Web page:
For a rookie congressman, New York Republican George Santos gets a lot of press. Santos, 34, hit the big time on Dec. 19 when the New York Times decided that the openly gay son of Brazilian immigrants was not “diverse” enough to enjoy immunity.
The headline summed up Santos’ problem, “Who Is Rep.-Elect George Santos? His Résumé May Be Largely Fiction.”
After a dumpster dive into Santos’ life, Times reporters Grace Ashford and Michael Gold revealed that Santos is not who he claimed to be on the campaign trail.
He had not worked for Citigroup and Goldman Sachs. He did not graduate from Baruch College. The IRS could find no record of his animal rescue group.
When the Times story broke, Santos’ GOP colleagues scurried for the nearest mic to call him a pariah and a pathological liar. Surprisingly, despite the pressure, House Speaker Kevin McCarthy reconciled himself to keeping Santos around.
As McCarthy told CNN, “a lot of people here in the Senate and others” embellished their life stories as well. He was right. The Senate is a veritable liar’s club.
Connecticut Sen. Richard Blumenthal, for instance, told voters in 2010 he had “served in Vietnam.” an unforgivable lie by veteran standards. From the beginning, Massachusetts Sen. Elizabeth Warren famously greased her career skids with her imaginary American Indian DNA.
As a senator, Joe Biden imploded on the presidential campaign in 1987 when his Babel of lies collapsed in on itself. Democrats reelected all three even after being found out.
As an aspiring senator in 2004, the greatest bamboozler of them all punched his ticket into the club, telling America in his breakthrough speech at the 2004 Democratic National Convention, “My parents shared not only an improbable love. They shared an abiding faith in the possibilities of this nation.” Not a word of this was true.
At the 2008 Democratic convention, Sen. Barack Obama once again mined the apocryphal family saga. “Four years ago,” he told his audience, “I stood before you and told you my story – of the brief union between a young man from Kenya and a young woman from Kansas who weren’t well-off or well-known, but shared a belief that in America, their son could achieve whatever he put his mind to.”
Obama knew he was living a lie, but he had no choice other than to persist. He had built a highly successful campaign around what biographer David Remnick called his “signature appeal: the use of the details of his own life as a reflection of a kind of multicultural ideal.”
The details, however, were manufactured. As early as 2008, citizen journalist Michael Patrick Leahy was reporting accurately that there was no love and no union, not even a brief one. Obama’s mother, Ann Dunham, left Hawaii for Seattle with the baby in tow by September 1961 when Obama would officially have been no more than a month old.
As Leahy reported in his self-published book “What Does Barack Obama Believe,” Dunham registered at the University of Washington and returned to Hawaii only after the senior Obama had left for Harvard.
Not until 2017 did a mainstream reporter match Leahy’s accuracy. In his biography “Rising Star,” Pulitzer Prize-winning civil rights historian David Garrow deconstructed Obama’s “multicultural ideal” down to its fraudulent core.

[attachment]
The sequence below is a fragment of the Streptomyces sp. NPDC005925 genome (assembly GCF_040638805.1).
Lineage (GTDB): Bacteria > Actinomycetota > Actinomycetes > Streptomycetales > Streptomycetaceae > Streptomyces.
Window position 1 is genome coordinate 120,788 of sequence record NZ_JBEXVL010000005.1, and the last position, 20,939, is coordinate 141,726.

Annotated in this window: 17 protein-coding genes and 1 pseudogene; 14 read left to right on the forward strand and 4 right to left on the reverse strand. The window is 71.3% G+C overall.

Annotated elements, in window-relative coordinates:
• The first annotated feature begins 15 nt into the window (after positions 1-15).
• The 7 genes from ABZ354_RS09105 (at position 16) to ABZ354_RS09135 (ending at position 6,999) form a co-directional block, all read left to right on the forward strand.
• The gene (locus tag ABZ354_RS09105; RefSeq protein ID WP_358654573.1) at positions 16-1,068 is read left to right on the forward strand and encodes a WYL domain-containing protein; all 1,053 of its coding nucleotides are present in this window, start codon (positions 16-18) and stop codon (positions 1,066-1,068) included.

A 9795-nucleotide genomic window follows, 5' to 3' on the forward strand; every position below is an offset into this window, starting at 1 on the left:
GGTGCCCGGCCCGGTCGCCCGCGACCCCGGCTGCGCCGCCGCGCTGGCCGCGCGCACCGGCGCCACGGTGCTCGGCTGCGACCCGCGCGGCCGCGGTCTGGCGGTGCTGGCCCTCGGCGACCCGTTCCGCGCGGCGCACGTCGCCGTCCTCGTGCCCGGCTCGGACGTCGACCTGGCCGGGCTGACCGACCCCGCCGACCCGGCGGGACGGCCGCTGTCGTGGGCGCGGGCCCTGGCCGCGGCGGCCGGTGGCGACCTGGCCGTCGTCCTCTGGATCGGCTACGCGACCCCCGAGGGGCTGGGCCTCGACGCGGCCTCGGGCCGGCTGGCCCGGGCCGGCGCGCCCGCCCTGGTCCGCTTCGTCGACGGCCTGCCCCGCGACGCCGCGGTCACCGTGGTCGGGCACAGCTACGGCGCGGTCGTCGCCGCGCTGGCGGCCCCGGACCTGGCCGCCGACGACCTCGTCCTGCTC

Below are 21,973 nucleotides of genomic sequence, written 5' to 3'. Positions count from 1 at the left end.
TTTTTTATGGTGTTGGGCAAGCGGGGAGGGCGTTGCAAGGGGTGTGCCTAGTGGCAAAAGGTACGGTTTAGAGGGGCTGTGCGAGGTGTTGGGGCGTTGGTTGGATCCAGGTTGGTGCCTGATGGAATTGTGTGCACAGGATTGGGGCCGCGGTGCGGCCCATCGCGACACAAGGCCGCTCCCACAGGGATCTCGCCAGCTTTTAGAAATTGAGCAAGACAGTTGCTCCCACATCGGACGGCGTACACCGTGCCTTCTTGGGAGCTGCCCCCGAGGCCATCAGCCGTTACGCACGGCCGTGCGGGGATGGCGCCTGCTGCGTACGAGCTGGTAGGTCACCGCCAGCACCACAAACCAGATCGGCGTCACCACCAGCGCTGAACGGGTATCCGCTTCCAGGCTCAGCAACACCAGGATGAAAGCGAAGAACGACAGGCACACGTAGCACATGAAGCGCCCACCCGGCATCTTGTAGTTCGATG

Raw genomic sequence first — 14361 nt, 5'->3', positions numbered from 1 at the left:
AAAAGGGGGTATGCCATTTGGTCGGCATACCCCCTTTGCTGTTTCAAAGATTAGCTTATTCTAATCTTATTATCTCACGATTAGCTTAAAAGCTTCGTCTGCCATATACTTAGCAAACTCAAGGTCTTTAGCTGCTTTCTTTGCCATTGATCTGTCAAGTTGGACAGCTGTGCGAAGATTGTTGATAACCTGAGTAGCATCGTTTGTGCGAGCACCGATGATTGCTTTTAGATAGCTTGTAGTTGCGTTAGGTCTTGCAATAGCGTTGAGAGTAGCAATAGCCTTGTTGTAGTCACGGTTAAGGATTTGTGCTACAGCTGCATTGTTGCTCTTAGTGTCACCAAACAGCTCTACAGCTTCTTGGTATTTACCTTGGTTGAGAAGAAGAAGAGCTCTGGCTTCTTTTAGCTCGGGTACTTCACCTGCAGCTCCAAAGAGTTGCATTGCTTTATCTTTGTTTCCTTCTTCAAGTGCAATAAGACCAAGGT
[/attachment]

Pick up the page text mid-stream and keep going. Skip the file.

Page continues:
Writes Garrow of the life story Obama created for himself, “[‘Dreams from My Father’] was not a memoir or an autobiography; it was instead, in multitudinous ways, without any question a work of historical fiction.”
Garrow elaborates, “[T]he young couple never chose to live together at any time following the onset of Ann’s pregnancy.” Obama Sr. may never have even seen the child. Garrow suggests, in fact, that Obama Sr. was no more than “a sperm donor in his son’s life.” As I have argued, Obama Sr. was not even that.
In sum, Obama’s positioning strategy at the conventions in 2004 and 2008 was fraudulent. There was no “improbable love,” no shared “faith in the possibilities of this nation,” and little, if any, truth to the life story on which he had built his campaign.
Obama finessed that life story to suit his purposes. Even on his most delusional day, Santos would not have told a whopper like the nearly blasphemous one Obama told on a March 2007 day in Selma, Alabama.
Obama had just declared for the presidency a month earlier. The fact that veterans of the celebrated 1965 Selma civil rights march were in attendance did not rein in his conscience.
In his best faux black preacher cadence – better, at least, than Hillary’s – Obama wove his own corrupted life story into the larger narrative of the black struggle. Said Obama for the ages:
“But something stirred across the country because of what happened in Selma, Alabama, because some folks were willing to march across a bridge. And so they got together, and Barack Obama Jr. was born. So don’t tell me I don’t have a claim on Selma, Alabama. Don’t tell me I’m not coming home when I come to Selma, Alabama. I’m here because somebody marched for our freedom.”
As Obama explained, the Kennedys were so moved by the march they organized an airlift “to start bringing young Africans over to this country.” His father “got one of those tickets,” which enabled him to meet Obama’s mother, and “Barack Obama Jr. was born.”
As it happens, Obama Sr. came to America when Eisenhower was still president, and miraculously, Obama’s birth occurred nearly four years before the Selma march.
And we’re supposed to be appalled by Santos?
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